This post is unfinished, I’m trying to write something to go along with the talk I’m scheduled to be doing and figured if I just publish it as it is…I’m more likely to finish it!

Tony Hoare invented null, and famously later called it his “billion dollar mistake”. But what’s wrong with it, and what could he have done instead?

The problem with null

Imagine you import a library containing the following function (N.b. I’m using TypeScript as the static typing will help to explain the idea.):

function getFerrari(): Ferrari { ... }

What a function! It’s literally saying if you call it, you can have a Ferrari:

const myCar = getFerrari();

I now have a variable called myCar, and I know it’s Ferrari. TypeScript will confirm this if I check what type it has inferred.

Unfortunately though, the following is a perfectly valid implementation of getFerrari:

function getFerrari(): Ferrari {
  return null;

const myCar = getFerrari();

TypeScript will have absolutely no issue with this, and the code will still compile without even a warning.

Oblivious to this, I might later try to get the key to my Ferrari:

const key = myCar.getKey();

Again, the compiler will have be fine with this. myCar is a Ferrari, and Ferrari has a getKey method on it, so we’re all good.

Of course, when I go to run the code, I’ll end up getting this familiar, heart-sinking error:

TypeError: Cannot read property 'getKey' of null

It’s a bit late now, but I’ve just found out that I don’t have a Ferrari at all.

If I’m not thorough with my testing, I might not even hit this branch of code. I could easily end up putting it into production, where my users would find out that the Ferraris don’t exist. Then I’d have to debug to work out what actually caused the error, which will involve tracing back through the code to find out where the null came from.

The problem is that null is like a sort of evil gremlin. It can hide from the compiler anywhere in your code, pretending to be anything it likes. Any value could actually be the null gremlin. That is, until someone tries to treat it as the thing it’s advertising itself as, at which point the null gremlin will expose itself and make your application explode.

Why do we accept this? Wouldn’t it be better if the compiler could prevent us from doing it in the first place?

What if nullables were more like other things?

So how do we fix this? What should we be doing instead? Lets look at some different cases and how they behave much better.

Imagine instead of returning a Ferrari or null, the function we call returns an array of Ferraris:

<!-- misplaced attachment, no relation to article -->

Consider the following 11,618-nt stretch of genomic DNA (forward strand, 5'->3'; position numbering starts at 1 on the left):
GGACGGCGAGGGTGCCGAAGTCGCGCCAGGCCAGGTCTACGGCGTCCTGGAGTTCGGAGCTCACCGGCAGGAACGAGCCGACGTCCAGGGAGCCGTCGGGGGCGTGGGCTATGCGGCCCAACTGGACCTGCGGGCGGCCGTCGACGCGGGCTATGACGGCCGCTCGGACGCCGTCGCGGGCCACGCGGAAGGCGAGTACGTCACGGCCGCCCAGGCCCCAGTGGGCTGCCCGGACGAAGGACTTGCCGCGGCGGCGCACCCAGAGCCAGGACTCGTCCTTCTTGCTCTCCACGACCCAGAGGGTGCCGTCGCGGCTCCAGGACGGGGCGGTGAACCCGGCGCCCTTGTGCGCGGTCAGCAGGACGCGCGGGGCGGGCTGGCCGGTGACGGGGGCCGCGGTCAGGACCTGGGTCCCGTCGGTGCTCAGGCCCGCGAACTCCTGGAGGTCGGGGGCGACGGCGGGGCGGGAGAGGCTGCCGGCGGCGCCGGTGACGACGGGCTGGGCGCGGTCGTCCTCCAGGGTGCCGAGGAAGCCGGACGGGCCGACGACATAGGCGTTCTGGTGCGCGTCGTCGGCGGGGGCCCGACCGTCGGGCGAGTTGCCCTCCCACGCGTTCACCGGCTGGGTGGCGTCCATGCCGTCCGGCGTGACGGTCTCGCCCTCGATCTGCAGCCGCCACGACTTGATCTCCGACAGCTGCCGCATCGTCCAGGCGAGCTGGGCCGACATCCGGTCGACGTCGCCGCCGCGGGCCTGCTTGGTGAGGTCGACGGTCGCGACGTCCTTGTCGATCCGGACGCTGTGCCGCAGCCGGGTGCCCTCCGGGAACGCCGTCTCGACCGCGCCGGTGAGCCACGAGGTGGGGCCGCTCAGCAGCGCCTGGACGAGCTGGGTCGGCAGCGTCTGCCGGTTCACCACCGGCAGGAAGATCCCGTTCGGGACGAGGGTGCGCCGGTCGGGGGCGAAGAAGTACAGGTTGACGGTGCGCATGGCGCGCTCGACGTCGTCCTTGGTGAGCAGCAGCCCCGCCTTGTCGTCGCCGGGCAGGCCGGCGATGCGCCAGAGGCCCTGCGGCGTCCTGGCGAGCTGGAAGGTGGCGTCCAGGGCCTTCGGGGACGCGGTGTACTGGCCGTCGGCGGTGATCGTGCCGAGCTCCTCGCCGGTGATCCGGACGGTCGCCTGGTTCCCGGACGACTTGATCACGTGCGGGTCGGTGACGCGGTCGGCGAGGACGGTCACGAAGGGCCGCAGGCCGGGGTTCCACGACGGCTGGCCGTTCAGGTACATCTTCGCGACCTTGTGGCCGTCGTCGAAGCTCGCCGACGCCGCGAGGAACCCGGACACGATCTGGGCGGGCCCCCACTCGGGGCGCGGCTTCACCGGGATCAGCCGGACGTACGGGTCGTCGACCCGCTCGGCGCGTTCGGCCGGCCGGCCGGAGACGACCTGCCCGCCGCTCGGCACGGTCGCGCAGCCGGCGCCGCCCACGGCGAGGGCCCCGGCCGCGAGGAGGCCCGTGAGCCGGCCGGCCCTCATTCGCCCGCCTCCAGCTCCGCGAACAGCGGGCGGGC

function getFerraris(): Array<Ferrari> { ... }

const ferraris = getFerraris();

Obviously you can’t call getKey directly on the result, that won’t even compile:

const key = ferraris.getKey();

Instead the compiler forces you to acknowledge that it’s a collection, and use the special map function to call the getKey method on individual cars. For example:

const keys = => ferrari.getKey());

This code can still represent the case where you don’t actually have a Ferrari (i.e. ferraris is an empty list). Except this time instead of exploding, the code will return an empty list of keys. No gremlins in sight. The behaviour seems obvious, if you ask for all of the keys to my Ferraris, and I don’t have any Ferraris, you get zero keys.

Similarly, if we look at promises, again we can’t just try and get the key immediately from the value, the compiler won’t let us:

const promiseOfFerrari: Promise<Ferrari>;
const key = promiseOfFerrari.getKey();

Just like for the array, we need to acknowledge that it’s a promise use a special mapping function (this tiem called then) to allow us to use the getKey method.

const promiseOfKey = promiseOfFerrari.then(ferrari => ferrari.getKey());

Lets have a look at these two cases together:

const value: Array<Ferrari>;
const result: Array<Key> = => ferrari.getKey());

const value: Promise<Ferrari>;
const result: Promise<Key> = value.then(ferrari => ferrari.getKey());

Arrays and promises seem like unrelated things, but these snippets of code are remarkably similar.

In both cases we have a Something, with a mapping function that can take the function we want to apply to the Ferrari to get a Key, and apply it to the Something in order to obtain a Something.